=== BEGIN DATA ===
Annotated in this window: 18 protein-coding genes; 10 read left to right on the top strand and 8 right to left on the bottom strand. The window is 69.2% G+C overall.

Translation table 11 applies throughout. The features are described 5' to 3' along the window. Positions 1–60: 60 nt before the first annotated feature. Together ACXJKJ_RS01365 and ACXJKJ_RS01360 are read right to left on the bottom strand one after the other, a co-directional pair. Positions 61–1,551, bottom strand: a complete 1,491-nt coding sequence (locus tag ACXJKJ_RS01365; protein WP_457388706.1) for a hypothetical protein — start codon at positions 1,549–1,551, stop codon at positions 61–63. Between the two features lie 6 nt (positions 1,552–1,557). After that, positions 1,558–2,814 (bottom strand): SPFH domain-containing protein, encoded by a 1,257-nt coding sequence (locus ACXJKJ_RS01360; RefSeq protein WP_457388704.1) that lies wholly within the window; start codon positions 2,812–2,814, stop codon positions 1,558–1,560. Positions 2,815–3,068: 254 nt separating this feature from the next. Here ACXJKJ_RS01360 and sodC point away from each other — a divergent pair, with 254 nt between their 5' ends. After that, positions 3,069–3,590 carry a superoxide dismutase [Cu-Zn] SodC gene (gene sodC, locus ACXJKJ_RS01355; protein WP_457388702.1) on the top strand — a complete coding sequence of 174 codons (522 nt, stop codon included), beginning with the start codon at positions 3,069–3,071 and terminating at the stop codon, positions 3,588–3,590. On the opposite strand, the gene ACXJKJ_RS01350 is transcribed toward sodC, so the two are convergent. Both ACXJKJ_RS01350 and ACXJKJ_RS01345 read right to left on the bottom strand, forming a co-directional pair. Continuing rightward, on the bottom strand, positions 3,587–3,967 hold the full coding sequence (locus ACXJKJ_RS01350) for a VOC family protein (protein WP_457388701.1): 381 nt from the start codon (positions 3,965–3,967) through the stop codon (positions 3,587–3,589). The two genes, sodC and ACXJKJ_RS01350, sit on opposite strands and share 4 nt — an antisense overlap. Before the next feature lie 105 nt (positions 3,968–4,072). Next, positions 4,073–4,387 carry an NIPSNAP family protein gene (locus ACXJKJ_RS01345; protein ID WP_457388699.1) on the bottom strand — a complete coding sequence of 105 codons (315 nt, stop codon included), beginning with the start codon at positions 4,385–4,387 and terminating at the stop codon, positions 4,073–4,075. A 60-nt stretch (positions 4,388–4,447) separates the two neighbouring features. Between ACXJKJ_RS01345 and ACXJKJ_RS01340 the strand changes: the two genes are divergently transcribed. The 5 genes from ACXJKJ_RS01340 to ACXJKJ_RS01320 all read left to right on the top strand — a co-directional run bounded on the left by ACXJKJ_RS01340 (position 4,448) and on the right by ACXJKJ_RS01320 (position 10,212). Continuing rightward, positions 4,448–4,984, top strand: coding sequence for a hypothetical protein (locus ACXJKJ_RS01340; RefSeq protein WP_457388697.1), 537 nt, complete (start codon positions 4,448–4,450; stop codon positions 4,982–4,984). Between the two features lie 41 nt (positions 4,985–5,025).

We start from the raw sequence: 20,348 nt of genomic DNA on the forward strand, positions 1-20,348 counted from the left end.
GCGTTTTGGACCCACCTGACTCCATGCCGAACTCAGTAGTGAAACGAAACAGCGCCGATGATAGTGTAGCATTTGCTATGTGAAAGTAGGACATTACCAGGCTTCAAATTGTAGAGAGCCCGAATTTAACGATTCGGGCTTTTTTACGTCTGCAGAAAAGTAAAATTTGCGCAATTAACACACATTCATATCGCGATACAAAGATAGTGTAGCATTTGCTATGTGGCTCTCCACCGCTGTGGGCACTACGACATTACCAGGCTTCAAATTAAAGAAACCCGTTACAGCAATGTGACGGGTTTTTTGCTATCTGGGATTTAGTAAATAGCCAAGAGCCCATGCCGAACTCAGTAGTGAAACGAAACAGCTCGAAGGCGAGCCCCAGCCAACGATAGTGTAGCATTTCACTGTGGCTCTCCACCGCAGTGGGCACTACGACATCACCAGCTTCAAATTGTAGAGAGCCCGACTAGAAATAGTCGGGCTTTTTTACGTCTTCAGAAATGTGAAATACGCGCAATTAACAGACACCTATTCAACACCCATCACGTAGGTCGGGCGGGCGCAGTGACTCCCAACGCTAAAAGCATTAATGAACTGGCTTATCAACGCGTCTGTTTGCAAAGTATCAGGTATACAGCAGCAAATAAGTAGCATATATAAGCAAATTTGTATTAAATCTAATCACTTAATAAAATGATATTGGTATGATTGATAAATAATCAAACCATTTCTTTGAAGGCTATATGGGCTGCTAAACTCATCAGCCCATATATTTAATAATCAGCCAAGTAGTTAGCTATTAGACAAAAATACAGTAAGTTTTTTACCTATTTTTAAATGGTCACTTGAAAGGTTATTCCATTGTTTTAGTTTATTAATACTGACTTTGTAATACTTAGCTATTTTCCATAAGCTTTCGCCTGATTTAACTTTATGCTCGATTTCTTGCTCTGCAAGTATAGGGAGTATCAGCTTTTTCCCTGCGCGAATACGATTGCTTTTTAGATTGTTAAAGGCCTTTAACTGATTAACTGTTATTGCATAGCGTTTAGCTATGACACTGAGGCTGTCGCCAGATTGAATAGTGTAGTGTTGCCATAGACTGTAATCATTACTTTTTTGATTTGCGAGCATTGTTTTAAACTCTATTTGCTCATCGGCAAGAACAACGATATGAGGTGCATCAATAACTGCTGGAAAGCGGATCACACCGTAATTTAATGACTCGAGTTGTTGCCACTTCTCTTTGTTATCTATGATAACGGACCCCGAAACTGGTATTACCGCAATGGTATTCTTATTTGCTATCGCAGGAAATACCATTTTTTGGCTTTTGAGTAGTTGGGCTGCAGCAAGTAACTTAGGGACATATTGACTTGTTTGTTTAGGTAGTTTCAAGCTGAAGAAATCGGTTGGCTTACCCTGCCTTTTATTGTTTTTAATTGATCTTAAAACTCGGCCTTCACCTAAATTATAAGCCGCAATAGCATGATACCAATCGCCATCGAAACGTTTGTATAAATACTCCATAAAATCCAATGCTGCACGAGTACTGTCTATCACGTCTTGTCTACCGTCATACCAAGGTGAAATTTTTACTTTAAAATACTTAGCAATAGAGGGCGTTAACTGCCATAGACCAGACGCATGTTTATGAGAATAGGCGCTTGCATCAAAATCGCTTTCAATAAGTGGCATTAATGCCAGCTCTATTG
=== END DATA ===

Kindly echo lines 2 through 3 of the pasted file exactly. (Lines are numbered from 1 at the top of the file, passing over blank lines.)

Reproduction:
Translation table 11 applies throughout. The features are described 5' to 3' along the window. Positions 1–60: 60 nt before the first annotated feature. Together ACXJKJ_RS01365 and ACXJKJ_RS01360 are read right to left on the bottom strand one after the other, a co-directional pair. Positions 61–1,551, bottom strand: a complete 1,491-nt coding sequence (locus tag ACXJKJ_RS01365; protein WP_457388706.1) for a hypothetical protein — start codon at positions 1,549–1,551, stop codon at positions 61–63. Between the two features lie 6 nt (positions 1,552–1,557). After that, positions 1,558–2,814 (bottom strand): SPFH domain-containing protein, encoded by a 1,257-nt coding sequence (locus ACXJKJ_RS01360; RefSeq protein WP_457388704.1) that lies wholly within the window; start codon positions 2,812–2,814, stop codon positions 1,558–1,560. Positions 2,815–3,068: 254 nt separating this feature from the next. Here ACXJKJ_RS01360 and sodC point away from each other — a divergent pair, with 254 nt between their 5' ends. After that, positions 3,069–3,590 carry a superoxide dismutase [Cu-Zn] SodC gene (gene sodC, locus ACXJKJ_RS01355; protein WP_457388702.1) on the top strand — a complete coding sequence of 174 codons (522 nt, stop codon included), beginning with the start codon at positions 3,069–3,071 and terminating at the stop codon, positions 3,588–3,590. On the opposite strand, the gene ACXJKJ_RS01350 is transcribed toward sodC, so the two are convergent. Both ACXJKJ_RS01350 and ACXJKJ_RS01345 read right to left on the bottom strand, forming a co-directional pair. Continuing rightward, on the bottom strand, positions 3,587–3,967 hold the full coding sequence (locus ACXJKJ_RS01350) for a VOC family protein (protein WP_457388701.1): 381 nt from the start codon (positions 3,965–3,967) through the stop codon (positions 3,587–3,589). The two genes, sodC and ACXJKJ_RS01350, sit on opposite strands and share 4 nt — an antisense overlap. Before the next feature lie 105 nt (positions 3,968–4,072). Next, positions 4,073–4,387 carry an NIPSNAP family protein gene (locus ACXJKJ_RS01345; protein ID WP_457388699.1) on the bottom strand — a complete coding sequence of 105 codons (315 nt, stop codon included), beginning with the start codon at positions 4,385–4,387 and terminating at the stop codon, positions 4,073–4,075. A 60-nt stretch (positions 4,388–4,447) separates the two neighbouring features. Between ACXJKJ_RS01345 and ACXJKJ_RS01340 the strand changes: the two genes are divergently transcribed. The 5 genes from ACXJKJ_RS01340 to ACXJKJ_RS01320 all read left to right on the top strand — a co-directional run bounded on the left by ACXJKJ_RS01340 (position 4,448) and on the right by ACXJKJ_RS01320 (position 10,212). Continuing rightward, positions 4,448–4,984, top strand: coding sequence for a hypothetical protein (locus ACXJKJ_RS01340; RefSeq protein WP_457388697.1), 537 nt, complete (start codon positions 4,448–4,450; stop codon positions 4,982–4,984). Between the two features lie 41 nt (positions 4,985–5,025).

We start from the raw sequence: 20,348 nt of genomic DNA on the forward strand, positions 1-20,348 counted from the left end.